Canto CCCLIII: 2004, The Year It All Changed, Pt. 1 — An Intro

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Or: WERK it Until You Make It


May 25, 2024

Gentle cabrones:

I’ve said this before, and I’ll say this again:

I hate nostalgia.

I don’t romanticize a past that mostly wasn’t good (I lived it, so I should know). I also don’t have time to idealize moments and people and places I remember — as nice as they were, there’s WERK ahead.

That said, I do look back — A LOT.

I have to in my career, which is built on moments and people and places I remember that fueled me forward. I have a puppy’s memory (see footnote at end), so one past incident turns into another turns in a bout of Immaculate Grid that can go on forever.

I also get asked to talk a lot about my career, for which I don’t have a stump speech, although I do tend to tell the same highlights. That’s why I always try to end my speeches early — to let the audience ask questions, and have me cruise down roads I haven’t thought of in a while.

Which is exactly what happened last week. After giving an overview about what I did and do to a high school class, someone asked a brilliant question: “What moment do you think changed your life forever?”

“Hmm!” I exclaimed, before adding “No one’s ever asked me that before!” which is absolutely true, and gave me a moment to do something I rarely do when I speak:

Think.

We all have those moments — an incident, a day, a chance meeting, a crucial “Yes” or “No.” As I cycled through the View-Master of my life for about seven seconds, I finally found an answer.

“2004.”

I told the classroom there wasn’t one instance that I can pinpoint, because my life is a series of them that built upon each other. I joined the L.A. Times after a GREAT (IYKYK) freelancer year. I got my book deals because of a feature my colega compa Daniel Hernandez did on me. I won over my media chica after I got super-drunk and locked her out of her store — but that’s a canto for another time.

The latter two things happened in 2006, which is also when I moved out of my parents’ house with my best friend Art and settled in SanTana. Appeared on The Colbert Report and The Today Show. My first flight by myself, which I’ve written about in this here newsletter. That year was huge.

But 2004 is When It All Changed.

When a lifetime of wondering what I wanted to do finally came into focus. Where I wrote stories that changed my worldview forever. Made decisions that sent me down the path to where I am today. Solidified a reputation as…somebody. When I learned about the best and stupidest in people.

And oh, the lessons along the way.

So over the rest of the year, I’m going to do these occasional remembrances — mostly tied to stories I published, for reasons that will be apparent.

To paraphrase Talking Heads: Oh, what a year that was.

My 2004, in an image. Image by Ambrose Singh from Pixabay

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2004. My birthday is in February, so that meant I was 25 for most of it. A baby for most people, but I had already lived lives.

Went from underachieving high schooler to summa cum lader. Went from film production to film studies to grad school to a whole new career as a reporter. OCC to Chapman to UCLA grad school. Went from barely reading newspapers besides the sports section to devouring them. Went from not giving a shit about politics to breathing them.

I had not even been officially full time at the Infernal Rag for even six months, but I was getting a reputation. Classes and groups to speak to. Getting stopped in public and being told by someone they liked my stuff…or hated it.

Had just started appearing on AirTalk with Larry Mantle. I was the food critic, the guy who helped to take down the demonized Nativo Lopez (which I’ll always defend, even if history has absolved him), who covered Latin alternative on the side and did a hell of a job at it, who was already being called a vendido and an arriviste.

2004 was the best year the Infernal Rag ever had (2005 would be the fattest the paper ever got — then, the decline). We moved our offices from Costa Mexico to SanTana because our editor knew OC’s future was there, not among the Costa Mesa 500. Before we moved to our fifth-story offices on the corner of Main and 17th early early in the year, he asked me to write a primer for all employees about what to expect in SanTana. I sure as hell hope I still have a copy in my archives, because it was pretty good! Talked about the stereotypes too many county residents heaped on Stabba Ana, gave restaurants to try, people to hit up and boo.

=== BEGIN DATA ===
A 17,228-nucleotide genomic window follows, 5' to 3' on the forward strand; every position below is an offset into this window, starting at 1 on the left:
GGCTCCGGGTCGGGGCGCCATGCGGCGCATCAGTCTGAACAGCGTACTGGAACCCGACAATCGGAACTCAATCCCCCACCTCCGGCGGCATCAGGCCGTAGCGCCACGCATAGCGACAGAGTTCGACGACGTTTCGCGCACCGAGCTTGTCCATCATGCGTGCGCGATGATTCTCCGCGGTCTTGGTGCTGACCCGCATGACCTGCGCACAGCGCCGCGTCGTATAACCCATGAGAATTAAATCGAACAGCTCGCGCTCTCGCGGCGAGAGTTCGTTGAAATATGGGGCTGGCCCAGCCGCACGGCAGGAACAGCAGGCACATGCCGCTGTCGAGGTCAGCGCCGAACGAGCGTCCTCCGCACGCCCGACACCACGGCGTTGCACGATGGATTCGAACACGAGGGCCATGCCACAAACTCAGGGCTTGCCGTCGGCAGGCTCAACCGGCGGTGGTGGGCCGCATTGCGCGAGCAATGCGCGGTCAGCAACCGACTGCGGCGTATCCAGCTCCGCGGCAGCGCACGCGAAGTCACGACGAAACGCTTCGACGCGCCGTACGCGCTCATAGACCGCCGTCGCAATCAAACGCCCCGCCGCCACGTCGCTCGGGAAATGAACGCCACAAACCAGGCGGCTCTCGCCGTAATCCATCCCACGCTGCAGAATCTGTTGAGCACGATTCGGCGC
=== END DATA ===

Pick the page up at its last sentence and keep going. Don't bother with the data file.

Didn’t matter: At least two people I know of quit the Infernal Rag, because they were concerned about their safety in Santa Ana.

Oh, who could’ve asked for more?

We hit SanTana running. 2004 saw every single editorial staffer at their peak. Lowery was Lowery, Coker was Clockwork, Commie Girl was as Commie as she got gracias to Dubya. Clubbed! LowAssBallChatter! Ziegler and his pseudonym I can’t remember right now!

And then there was Moxley, Schou and I.

Take it, Lowery!

Huntington Beach City Councilwoman Pamela Julien-Houchen, under investigation for illegally converting apartments to condominiums, resigns. She is the second Huntington Beach city official to come under legal scrutiny and then resign after an investigation by the Weekly; the first, Mayor Dave Garofalo, quit after it was discovered nobody liked him. On a personal note, I had nothing to do with any of this, but if you're a local politician, I sincerely suggest you not mess with our news dudes—Arellano, Moxley and Schou. Bob Dornan did, and now he's doing kids' birthday parties and first communions. Larry Agran is getting a little something-something right now. And, dude, if you're a politician from Huntington Beach, I would sincerely consider sending these boys a muffin basket, you know, and hope the Angel of Death passes you over. If they do come calling, you answer your question, cop to anything and thank them for their time. It's like I told this guy Jeff, who was getting his head rammed into a car bumper by my best friend Dom out by the convent. “Stay down,” I told him. “Take your beating and stay down.” It wasn't like he didn't have it coming. He clearly blew the palming call in the finals of the St. Raymond's intramural basketball league; Dom had to do something. We should have easily romped over the team of Dave Domenici, who everyone knew always took an extra step to the hoop, but Jeff conveniently missed that while calling palming when what he had seen was in fact an optical illusion stemming from my superior hand and foot speed, which I told Jeff before, after and during his beating. The point is Jeff was clearly responsible for slamming his head into the back of a car—which, in those days, were made of steel—his biggest mistake being trying to get up. And so it is for you, corrupt H.B. politico. When the Weekly boys come calling, answer their questions, please them any way you can, resistance is futile. Who knows? You may get lucky and catch us in a Best of OC cycle, when they'll be distracted. Otherwise, there's a bumper with your name on it.